The Hampshire Sexperts

Welcome to the Hampshire College Sexperts Blog!

This here is a forum for YOU, dear community member, to ask any and all questions you may have about sex, sexuality, relationships, sex...
Submit your questions (anonymously or not) whenever you want! They'll be answered as soon as possible by the Hampshire College Sexperts.

The Sexperts will also be using this site to announce community events and share links/resources/additional information we think you'll enjoy. Do you have something sex-related YOU'D like to share? DO IT! Just PLEASE keep your comments respectful and nonjudgmental.

The Sexperts are a group of peer educators, not medical professionals. While we'll always answer questions to the best of our ability, we'll also be honest in recommending professional advice when we feel it's appropriate.

Thoughts? Feedback? Suggestions? Questions about the Sexperts? You can also email us at!
Only one antibiotic is shown to make hormonal birth control less effective. That is rifampin, a special medication used to treat tuberculosis. The brand names for rifampin include Rifadin and Rimactane. Other antibiotics do not make hormonal birth control less effective.

From Planned Parenthood’s response to “Will the morning-after pill work if I’m taking antibiotics?” Excellent answer to a question we hear a lot.

Wondering which medications do affect birth control effectiveness? We’ve got a new Provider Perspective about that.

(via bedsider)

(via fuckyeahsexeducation)

Sexuality, too, is fluid, and many people seem to struggle with this, to the point of being actively repulsed and confused by the idea that sexual orientation does not necessarily remain consistent throughout someone’s life. This attitude is harmful for those who do experience shifts in their sexual orientations, but it also stifles conversation and exploration, as people who may be confused about their sexuality who receive this kind of messaging may experience harm that takes years to undo—and in some cases, they may never recover, because they are never given an opportunity to learn who they are and be themselves.

Take, for example, the heterosexual woman who later develops an attraction to women, and begins to identify as bisexual or lesbian. She may have experienced this attraction throughout her life and not picked up on it—perhaps she didn’t meet the right woman, or she was living in a repressive environment where homosexuality was not accepted. Or maybe her sexual orientation actively shifted. The attitudes of those around her will be dismissive and unpleasant, as people attempt to erase both her past as a heterosexual and her present as a gay or bi woman.

Though her sexuality has shifted, she remains fundamentally the same woman. Her past history doesn’t magically vanish, and she may even look back on it with fondness or gratitude for the relationships she had. Likewise, people may move through other sexual orientations depending on circumstances, their current stage of life, and other factors; the asexual who later realizes he’s gay, the lesbian woman who develops a bisexual attraction.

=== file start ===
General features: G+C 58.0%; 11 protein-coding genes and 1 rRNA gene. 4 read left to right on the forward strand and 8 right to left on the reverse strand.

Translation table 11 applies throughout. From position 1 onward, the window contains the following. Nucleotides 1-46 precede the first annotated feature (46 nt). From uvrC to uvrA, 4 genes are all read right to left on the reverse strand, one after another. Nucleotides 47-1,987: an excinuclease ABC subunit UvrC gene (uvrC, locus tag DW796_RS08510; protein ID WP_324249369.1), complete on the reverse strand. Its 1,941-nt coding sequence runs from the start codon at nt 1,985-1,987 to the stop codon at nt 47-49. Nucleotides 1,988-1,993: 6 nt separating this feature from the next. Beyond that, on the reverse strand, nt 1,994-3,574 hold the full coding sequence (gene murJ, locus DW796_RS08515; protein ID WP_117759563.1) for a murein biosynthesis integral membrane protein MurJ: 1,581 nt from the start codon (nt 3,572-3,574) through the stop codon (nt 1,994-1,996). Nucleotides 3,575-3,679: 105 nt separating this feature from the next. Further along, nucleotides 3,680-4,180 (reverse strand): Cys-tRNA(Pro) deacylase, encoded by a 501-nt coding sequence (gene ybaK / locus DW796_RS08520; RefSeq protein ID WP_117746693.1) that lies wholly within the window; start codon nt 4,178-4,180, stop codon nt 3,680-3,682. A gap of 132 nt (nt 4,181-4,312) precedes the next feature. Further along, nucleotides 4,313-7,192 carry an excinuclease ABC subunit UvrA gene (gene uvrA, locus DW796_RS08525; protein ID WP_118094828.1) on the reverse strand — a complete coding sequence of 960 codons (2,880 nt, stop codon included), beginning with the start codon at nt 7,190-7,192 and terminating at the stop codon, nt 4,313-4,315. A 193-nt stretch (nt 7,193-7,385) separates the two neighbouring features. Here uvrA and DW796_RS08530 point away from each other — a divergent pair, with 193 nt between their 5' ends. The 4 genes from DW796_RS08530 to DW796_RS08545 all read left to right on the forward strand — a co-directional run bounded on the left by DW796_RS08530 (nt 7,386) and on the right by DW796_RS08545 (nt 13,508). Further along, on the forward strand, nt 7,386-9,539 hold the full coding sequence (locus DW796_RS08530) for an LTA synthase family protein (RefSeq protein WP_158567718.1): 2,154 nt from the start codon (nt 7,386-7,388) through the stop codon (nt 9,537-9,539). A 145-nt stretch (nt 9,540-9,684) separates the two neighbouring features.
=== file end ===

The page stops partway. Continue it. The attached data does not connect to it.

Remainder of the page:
Yes, Sexuality Changes, and Yes, That Is Okay | this ain’t livin’  (via posypup)

I really like this! Sexuality (and gender in my opinion) can be very fluid depending on so many factors. Biggest point I want to make though: never deny someone’s sexual identity.

(via foryoursexualinformation)

(via fuckyeahsexeducation)

Asker Anonymous Asks:
How do I discuss abortion in a gender neutral way? I don't want to be hurtful when I talk about abortion.
thehampshiresexperts thehampshiresexperts Said:


Thanks for asking!

Problem Language: Woman/Women  
Gender Neutral Language: Person/People 
Sentence: “I support a person’s right to choose.” - “People having on demand access to abortion in crucial.”

Problem Language: Pregnant Women/Woman
Gender Neutral Language: Pregnant Person/People
Sentence: “A pregnant person is most likely to abort in the first trimester.” - “Unsafe abortion is a leading killer of pregnant people.”

Problem Language: Woman/Women
Gender Neutral Language: Person/People who can become pregnant.
Sentence: “A person who can become pregnant should be able to seek reproductive health services without laws or stigma getting in the way.” - “Over 3/4 of people who can become pregnant do not have an abortion provider in their county.”

Problem Language: Woman/Women
Gender Neutral Language: Person/People this issue affects.
Sentence: “1 in 3 people this issue affects will have an abortion by age 40.” - “A person this issue affects may have difficulty affording an abortion.”

Problem Language: Mother 
Gender Neutral Language: Pregnant Person/Parent